Golden Wattle


Common names

Golden Wattle, Green Wattle, Australian Golden Wattle, Black Wattle, Broad-leaved Wattle, Golden Wattle., Goldern Wattle, Witch.

Scientific names

Acacia pycnantha.





Name origin

Pycnantha, from Greek phchos, thick and compact, and anthos, flowers, referring to dense flower heads.



Growth rate


Growth height


Presence in Australia

Widespread in most areas west of the Hume Highway.

This specie has been identified in the following Australian states: NSW, ACT, Vic, Tas, SA, WA.


Usually dry sclerophyll forest, Box woodland and heath. Sandy and stony soils.


Erect or spreading tree or shrub 3-8m high. Dark brown to greyish smooth or finely fissured bark and "leaves" 6-20cm long. May form thickets.

Site preference

Young plants may be frost tender, while mature plants are reasonably frost tolerant. Tolerates drought and wide range of soils. Tolerates brief waterlogging and shade, which does not suppress seedling establishment. Fire kills mature plants.


Short-lived. Fast-growing. Floral emblem of Australia.


Golden-yellow, Jul-Nov. Strongly scented.

Seed collection

Early Nov to mid Jan. Frequently produces large crops.


From scarified seed (20-64 viable seeds per gram). Pour boiling water over seeds and soak for several hours before sowing.


From seed after fire, or without fire in non-compacted soil. Seeds remain viable in soil for many decades. Establishes very well when direct seeded.

Shade and shelter

Useful low-level cover in windbreaks.

Land protection

Useful for stabilising soil due to fibrous roots. Legume, improves soil fertility by "fixing" nitrogen.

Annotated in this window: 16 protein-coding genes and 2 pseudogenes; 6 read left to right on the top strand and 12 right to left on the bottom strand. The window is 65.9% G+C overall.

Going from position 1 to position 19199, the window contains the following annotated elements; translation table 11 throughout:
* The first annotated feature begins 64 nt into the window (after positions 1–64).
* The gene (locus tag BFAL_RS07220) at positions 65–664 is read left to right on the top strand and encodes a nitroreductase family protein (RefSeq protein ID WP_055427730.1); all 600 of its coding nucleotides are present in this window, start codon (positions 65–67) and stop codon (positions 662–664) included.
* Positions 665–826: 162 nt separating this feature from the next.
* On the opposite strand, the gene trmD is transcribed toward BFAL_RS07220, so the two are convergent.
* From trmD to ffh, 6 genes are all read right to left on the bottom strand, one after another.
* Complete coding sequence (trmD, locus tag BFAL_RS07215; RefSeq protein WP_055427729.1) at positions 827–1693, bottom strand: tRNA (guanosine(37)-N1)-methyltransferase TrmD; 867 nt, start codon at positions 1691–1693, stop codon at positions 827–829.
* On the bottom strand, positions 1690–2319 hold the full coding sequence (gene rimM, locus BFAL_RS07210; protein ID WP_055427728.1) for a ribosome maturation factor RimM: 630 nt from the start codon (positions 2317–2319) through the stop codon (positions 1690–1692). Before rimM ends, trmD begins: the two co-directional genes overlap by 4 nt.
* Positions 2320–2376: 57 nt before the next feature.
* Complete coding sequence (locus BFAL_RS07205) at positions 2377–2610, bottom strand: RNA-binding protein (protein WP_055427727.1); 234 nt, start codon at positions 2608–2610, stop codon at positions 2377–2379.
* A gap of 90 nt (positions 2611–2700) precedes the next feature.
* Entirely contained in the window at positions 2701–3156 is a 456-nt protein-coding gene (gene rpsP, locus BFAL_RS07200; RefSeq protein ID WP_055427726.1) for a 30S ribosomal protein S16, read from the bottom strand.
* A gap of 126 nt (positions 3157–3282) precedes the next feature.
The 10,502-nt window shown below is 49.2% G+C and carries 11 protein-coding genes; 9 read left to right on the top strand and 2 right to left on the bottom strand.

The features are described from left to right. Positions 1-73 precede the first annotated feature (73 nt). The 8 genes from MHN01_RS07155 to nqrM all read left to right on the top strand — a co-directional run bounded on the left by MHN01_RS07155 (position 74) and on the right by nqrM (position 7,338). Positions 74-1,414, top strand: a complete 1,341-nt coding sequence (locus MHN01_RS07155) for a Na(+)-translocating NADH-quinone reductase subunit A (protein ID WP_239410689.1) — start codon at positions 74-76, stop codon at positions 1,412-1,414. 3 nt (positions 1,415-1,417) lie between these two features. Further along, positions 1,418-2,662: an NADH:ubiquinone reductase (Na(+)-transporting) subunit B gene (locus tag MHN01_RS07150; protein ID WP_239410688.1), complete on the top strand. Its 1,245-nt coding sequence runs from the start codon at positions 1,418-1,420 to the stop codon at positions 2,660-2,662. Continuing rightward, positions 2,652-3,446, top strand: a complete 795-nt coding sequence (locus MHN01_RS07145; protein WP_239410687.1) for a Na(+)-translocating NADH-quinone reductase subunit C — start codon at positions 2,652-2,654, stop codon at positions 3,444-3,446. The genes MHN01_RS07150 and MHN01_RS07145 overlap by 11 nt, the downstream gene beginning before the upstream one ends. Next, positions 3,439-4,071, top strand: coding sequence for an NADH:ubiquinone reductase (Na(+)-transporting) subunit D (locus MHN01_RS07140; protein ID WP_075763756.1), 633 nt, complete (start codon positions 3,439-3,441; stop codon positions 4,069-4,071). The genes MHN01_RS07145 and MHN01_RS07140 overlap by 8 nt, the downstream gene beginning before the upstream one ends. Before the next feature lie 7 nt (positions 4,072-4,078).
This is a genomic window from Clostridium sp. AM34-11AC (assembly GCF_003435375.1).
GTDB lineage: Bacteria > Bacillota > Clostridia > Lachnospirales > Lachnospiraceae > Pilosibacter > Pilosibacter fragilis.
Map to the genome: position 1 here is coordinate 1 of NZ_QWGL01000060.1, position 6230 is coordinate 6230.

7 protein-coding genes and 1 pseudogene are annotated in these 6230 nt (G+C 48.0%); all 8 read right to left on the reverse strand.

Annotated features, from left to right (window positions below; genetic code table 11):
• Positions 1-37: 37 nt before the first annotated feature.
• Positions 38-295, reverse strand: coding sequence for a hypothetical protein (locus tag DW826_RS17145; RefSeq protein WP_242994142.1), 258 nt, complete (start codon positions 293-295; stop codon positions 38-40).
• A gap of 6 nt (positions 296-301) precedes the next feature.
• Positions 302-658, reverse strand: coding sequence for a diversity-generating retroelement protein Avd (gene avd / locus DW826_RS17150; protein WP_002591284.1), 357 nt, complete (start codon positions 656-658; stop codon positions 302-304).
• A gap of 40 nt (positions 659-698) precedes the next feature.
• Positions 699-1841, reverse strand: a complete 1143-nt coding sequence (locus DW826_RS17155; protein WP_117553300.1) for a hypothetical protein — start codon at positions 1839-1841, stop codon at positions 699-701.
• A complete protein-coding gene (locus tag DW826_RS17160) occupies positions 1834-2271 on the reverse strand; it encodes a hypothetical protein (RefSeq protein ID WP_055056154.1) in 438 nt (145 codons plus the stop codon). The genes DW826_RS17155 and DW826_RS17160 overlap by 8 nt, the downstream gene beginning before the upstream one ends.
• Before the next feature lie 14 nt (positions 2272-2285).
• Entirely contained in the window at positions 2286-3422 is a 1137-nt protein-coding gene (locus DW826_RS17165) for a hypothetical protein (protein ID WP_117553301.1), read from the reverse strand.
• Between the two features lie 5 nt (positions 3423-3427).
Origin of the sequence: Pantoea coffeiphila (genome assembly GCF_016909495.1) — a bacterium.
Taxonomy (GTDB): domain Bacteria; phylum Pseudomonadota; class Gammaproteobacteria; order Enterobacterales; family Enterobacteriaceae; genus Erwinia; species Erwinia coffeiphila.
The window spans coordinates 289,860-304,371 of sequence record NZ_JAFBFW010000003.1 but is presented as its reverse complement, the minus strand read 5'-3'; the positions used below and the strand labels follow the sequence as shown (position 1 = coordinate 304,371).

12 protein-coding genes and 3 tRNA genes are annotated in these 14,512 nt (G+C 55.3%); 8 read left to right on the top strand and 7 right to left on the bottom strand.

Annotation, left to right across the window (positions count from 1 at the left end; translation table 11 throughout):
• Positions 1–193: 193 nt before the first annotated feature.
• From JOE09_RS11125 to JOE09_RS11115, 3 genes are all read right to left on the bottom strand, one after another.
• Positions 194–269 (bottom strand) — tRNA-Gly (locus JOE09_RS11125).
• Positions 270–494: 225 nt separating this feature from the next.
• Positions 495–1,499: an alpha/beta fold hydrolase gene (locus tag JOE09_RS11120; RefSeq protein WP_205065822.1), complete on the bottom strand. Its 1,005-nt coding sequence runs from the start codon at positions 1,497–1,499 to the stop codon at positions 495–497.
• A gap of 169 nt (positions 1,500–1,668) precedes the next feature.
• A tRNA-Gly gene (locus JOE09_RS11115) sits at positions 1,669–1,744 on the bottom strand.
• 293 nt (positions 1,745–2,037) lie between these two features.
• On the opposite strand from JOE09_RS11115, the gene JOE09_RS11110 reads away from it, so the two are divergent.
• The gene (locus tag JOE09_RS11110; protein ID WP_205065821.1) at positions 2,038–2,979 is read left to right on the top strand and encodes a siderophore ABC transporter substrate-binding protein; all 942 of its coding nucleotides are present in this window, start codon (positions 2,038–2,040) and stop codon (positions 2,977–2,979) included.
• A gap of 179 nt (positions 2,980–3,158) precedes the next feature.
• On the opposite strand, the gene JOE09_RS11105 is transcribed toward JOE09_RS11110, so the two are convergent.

Burns well and produces a hot fire, but generally too small to be useful.


Pale buff to brown. Not durable. Easily split. Bark is one of richest tannin sources in world, although rarely used commercially.


Small nectar-feeding birds attracted to base of "leaves". Flowers are a pollen source for native moths, butterflies and other insects. Insect-eating birds attracted. Larvae of the Fiery Jewel Butterfly feed on foliage at night. Grubs living at stem bases are food for birds, including the Grey Shrike-thrush and Black-faced Cuckoo-shrike. Gum is important food for possums such as the Sugar Glider and Squirrel Glider. Mature plants are nest sites for the Grey-crowned Babbler in Grey Box woodland. Insects attracted are important food for the Regent Honeyeater during breeding.


Gum eaten or dissolved in water with nectar to make sweet drink. Bark possibly used for medicine and fibre.


Attractive, free-flowering specimen with beautiful foliage. Cut out central growth when young to encourage bushiness. Unsuitable for high rainfall areas (over 1000 mm/year).


"Leaves" produce gold coloured dye with alum as mordant. European settlers used gum to treat diahorrea.